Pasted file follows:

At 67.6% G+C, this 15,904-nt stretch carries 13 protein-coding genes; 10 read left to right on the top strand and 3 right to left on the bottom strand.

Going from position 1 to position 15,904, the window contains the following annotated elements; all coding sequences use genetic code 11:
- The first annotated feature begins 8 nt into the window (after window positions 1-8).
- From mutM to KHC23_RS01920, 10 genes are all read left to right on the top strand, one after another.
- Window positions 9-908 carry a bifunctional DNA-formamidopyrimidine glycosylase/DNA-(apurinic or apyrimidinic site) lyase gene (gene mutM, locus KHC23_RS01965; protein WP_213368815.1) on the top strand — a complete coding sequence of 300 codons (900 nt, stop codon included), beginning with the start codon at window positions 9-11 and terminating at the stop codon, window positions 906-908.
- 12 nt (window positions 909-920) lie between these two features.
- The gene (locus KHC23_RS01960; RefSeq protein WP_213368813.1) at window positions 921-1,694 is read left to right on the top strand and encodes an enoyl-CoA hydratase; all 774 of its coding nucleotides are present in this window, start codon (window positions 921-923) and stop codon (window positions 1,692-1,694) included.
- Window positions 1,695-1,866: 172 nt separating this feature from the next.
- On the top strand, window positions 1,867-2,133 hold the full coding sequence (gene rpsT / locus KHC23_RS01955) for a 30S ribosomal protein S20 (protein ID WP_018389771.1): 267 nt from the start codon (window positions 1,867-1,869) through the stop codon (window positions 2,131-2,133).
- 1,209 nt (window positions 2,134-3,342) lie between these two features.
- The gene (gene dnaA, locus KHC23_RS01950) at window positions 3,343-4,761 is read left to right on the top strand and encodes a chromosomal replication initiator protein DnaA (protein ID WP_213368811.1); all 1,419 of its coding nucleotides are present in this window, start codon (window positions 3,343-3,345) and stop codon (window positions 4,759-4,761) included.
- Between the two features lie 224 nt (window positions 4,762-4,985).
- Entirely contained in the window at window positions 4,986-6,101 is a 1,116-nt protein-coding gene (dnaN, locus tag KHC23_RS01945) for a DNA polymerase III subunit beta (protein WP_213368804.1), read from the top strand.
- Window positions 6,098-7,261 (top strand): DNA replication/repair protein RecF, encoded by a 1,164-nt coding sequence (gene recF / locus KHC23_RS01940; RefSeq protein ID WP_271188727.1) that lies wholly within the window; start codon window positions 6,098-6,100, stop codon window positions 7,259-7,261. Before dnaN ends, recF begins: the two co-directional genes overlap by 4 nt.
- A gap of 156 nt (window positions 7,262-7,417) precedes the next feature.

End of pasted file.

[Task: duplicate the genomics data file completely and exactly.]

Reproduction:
At 67.6% G+C, this 15,904-nt stretch carries 13 protein-coding genes; 10 read left to right on the top strand and 3 right to left on the bottom strand.

Going from position 1 to position 15,904, the window contains the following annotated elements; all coding sequences use genetic code 11:
- The first annotated feature begins 8 nt into the window (after window positions 1-8).
- From mutM to KHC23_RS01920, 10 genes are all read left to right on the top strand, one after another.
- Window positions 9-908 carry a bifunctional DNA-formamidopyrimidine glycosylase/DNA-(apurinic or apyrimidinic site) lyase gene (gene mutM, locus KHC23_RS01965; protein WP_213368815.1) on the top strand — a complete coding sequence of 300 codons (900 nt, stop codon included), beginning with the start codon at window positions 9-11 and terminating at the stop codon, window positions 906-908.
- 12 nt (window positions 909-920) lie between these two features.
- The gene (locus KHC23_RS01960; RefSeq protein WP_213368813.1) at window positions 921-1,694 is read left to right on the top strand and encodes an enoyl-CoA hydratase; all 774 of its coding nucleotides are present in this window, start codon (window positions 921-923) and stop codon (window positions 1,692-1,694) included.
- Window positions 1,695-1,866: 172 nt separating this feature from the next.
- On the top strand, window positions 1,867-2,133 hold the full coding sequence (gene rpsT / locus KHC23_RS01955) for a 30S ribosomal protein S20 (protein ID WP_018389771.1): 267 nt from the start codon (window positions 1,867-1,869) through the stop codon (window positions 2,131-2,133).
- 1,209 nt (window positions 2,134-3,342) lie between these two features.
- The gene (gene dnaA, locus KHC23_RS01950) at window positions 3,343-4,761 is read left to right on the top strand and encodes a chromosomal replication initiator protein DnaA (protein ID WP_213368811.1); all 1,419 of its coding nucleotides are present in this window, start codon (window positions 3,343-3,345) and stop codon (window positions 4,759-4,761) included.
- Between the two features lie 224 nt (window positions 4,762-4,985).
- Entirely contained in the window at window positions 4,986-6,101 is a 1,116-nt protein-coding gene (dnaN, locus tag KHC23_RS01945) for a DNA polymerase III subunit beta (protein WP_213368804.1), read from the top strand.
- Window positions 6,098-7,261 (top strand): DNA replication/repair protein RecF, encoded by a 1,164-nt coding sequence (gene recF / locus KHC23_RS01940; RefSeq protein ID WP_271188727.1) that lies wholly within the window; start codon window positions 6,098-6,100, stop codon window positions 7,259-7,261. Before dnaN ends, recF begins: the two co-directional genes overlap by 4 nt.
- A gap of 156 nt (window positions 7,262-7,417) precedes the next feature.